Rembrandt van Rijn (1606-1669)
Student at a Table by Candlelight, c. 1642

5 7/8 × 5 1/4 inches (14.9 × 13.3 cm)



The student in this etching by Rembrandt van Rijn glances upward with a hand to his temple as if in deep thought. The desk is barely illuminated by a single candle; darkness encroaches from every edge of the image. On Rembrandt’s depiction of candlelight in his prints, Samuel van Hoogstraten, a member of Rembrandt’s workshop, wrote that Rembrandt “has depicted the strength of candlelight to the best of his abilities in several dark prints, but if one covers these small lights, the rest of the work remains dark: just as, when someone shows us something by candlelight, we usually hold our hand in front of the light so that it does not prevent our eyes from discerning everything in as much detail and as recognizably as possible.”1

In addition to this etching, Donald Judd installed another Rembrandt etching, Nude Man Seated Before a Curtain, 1646, nearby in a small alcove in his Architecture Studio, and one in his kitchen in the east building at La Mansana de Chinati/The Block. He wrote of Rembrandt, “European art of the last few hundred years . . . is based primarily on immediate emotions, those you feel when you look out at the world. Rembrandt, for example, is a compendium of gloom, sadness, and tragedy. This immediacy of feeling is basic to all of his paintings.”2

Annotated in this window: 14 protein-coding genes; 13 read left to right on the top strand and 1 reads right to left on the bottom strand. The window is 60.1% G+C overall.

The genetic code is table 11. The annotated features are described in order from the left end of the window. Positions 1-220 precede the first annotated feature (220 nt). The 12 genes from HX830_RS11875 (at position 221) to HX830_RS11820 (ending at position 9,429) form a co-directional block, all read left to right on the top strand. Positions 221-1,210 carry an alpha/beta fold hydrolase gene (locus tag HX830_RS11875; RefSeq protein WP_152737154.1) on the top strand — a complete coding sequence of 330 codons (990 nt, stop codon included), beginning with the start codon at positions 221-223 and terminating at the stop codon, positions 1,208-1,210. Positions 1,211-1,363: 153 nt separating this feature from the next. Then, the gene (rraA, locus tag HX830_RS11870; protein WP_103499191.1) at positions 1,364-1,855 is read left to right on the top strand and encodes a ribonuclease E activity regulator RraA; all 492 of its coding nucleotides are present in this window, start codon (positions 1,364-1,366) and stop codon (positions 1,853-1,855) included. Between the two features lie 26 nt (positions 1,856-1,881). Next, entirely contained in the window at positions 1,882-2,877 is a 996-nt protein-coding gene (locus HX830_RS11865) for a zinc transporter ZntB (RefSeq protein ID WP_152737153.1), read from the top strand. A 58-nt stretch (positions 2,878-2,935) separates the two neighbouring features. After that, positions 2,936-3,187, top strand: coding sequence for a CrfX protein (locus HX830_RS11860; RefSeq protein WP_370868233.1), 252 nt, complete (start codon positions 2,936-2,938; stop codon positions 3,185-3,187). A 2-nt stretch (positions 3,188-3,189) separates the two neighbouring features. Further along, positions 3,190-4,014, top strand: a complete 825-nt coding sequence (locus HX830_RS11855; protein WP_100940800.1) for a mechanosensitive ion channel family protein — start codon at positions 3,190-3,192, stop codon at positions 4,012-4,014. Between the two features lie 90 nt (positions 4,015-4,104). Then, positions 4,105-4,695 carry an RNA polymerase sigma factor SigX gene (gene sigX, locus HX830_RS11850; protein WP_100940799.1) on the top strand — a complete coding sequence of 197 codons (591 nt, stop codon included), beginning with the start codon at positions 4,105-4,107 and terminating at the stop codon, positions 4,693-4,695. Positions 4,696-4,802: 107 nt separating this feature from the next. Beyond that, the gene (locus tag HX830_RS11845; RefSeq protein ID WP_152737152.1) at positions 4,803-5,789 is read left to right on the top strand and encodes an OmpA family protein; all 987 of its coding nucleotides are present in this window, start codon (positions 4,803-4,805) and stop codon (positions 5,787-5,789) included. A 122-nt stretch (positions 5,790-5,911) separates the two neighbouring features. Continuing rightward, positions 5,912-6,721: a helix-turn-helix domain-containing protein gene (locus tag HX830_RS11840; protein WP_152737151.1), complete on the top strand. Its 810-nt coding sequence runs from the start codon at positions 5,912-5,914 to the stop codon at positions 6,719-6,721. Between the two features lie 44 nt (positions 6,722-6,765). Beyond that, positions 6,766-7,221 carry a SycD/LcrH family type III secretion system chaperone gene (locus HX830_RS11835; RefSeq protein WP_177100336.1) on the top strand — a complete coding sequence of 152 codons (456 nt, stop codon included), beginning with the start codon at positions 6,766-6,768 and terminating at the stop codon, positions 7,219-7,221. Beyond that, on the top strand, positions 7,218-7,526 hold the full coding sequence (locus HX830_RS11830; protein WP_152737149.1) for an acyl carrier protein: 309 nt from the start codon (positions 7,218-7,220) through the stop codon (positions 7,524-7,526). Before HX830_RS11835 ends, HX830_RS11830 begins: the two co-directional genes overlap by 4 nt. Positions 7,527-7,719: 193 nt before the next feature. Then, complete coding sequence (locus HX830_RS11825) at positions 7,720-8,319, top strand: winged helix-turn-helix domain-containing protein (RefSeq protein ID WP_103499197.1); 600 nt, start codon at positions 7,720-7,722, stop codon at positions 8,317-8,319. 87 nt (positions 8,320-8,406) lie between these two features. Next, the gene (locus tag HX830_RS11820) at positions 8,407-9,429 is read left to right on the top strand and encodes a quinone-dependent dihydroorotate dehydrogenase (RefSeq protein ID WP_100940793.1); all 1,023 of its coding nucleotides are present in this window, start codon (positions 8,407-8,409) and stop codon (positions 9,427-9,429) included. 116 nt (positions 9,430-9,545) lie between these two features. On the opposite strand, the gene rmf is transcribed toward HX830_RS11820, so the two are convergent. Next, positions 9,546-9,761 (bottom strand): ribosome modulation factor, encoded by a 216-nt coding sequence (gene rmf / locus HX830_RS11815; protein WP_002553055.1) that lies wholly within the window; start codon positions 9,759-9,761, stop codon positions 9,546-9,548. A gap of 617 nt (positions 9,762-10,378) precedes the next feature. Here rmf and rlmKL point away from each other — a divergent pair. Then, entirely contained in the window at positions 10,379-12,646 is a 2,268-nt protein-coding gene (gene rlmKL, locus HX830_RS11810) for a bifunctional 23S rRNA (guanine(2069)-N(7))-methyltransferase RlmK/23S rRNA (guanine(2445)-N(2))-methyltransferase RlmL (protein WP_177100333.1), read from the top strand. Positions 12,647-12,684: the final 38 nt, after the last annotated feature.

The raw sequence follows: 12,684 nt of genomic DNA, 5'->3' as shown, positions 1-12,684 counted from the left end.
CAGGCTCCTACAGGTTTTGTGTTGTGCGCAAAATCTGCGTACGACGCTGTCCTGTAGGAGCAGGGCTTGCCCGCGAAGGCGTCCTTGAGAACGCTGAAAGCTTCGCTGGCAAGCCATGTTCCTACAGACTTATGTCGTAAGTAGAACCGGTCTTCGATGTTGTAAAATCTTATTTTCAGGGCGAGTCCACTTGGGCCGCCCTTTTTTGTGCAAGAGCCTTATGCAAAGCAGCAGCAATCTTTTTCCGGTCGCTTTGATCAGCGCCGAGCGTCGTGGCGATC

1 Ernst van de Wetering, A Corpus of Rembrandt Paintings V: The Small-Scale History Paintings (Dordrecht, The Netherlands: Springer, 2011), 78.
2 Donald Judd, “Abstract Expressionism” (1983), in Donald Judd Writings, ed. Flavin Judd and Caitlin Murray (New York: Judd Foundation and David Zwirner Books, 2016), 333.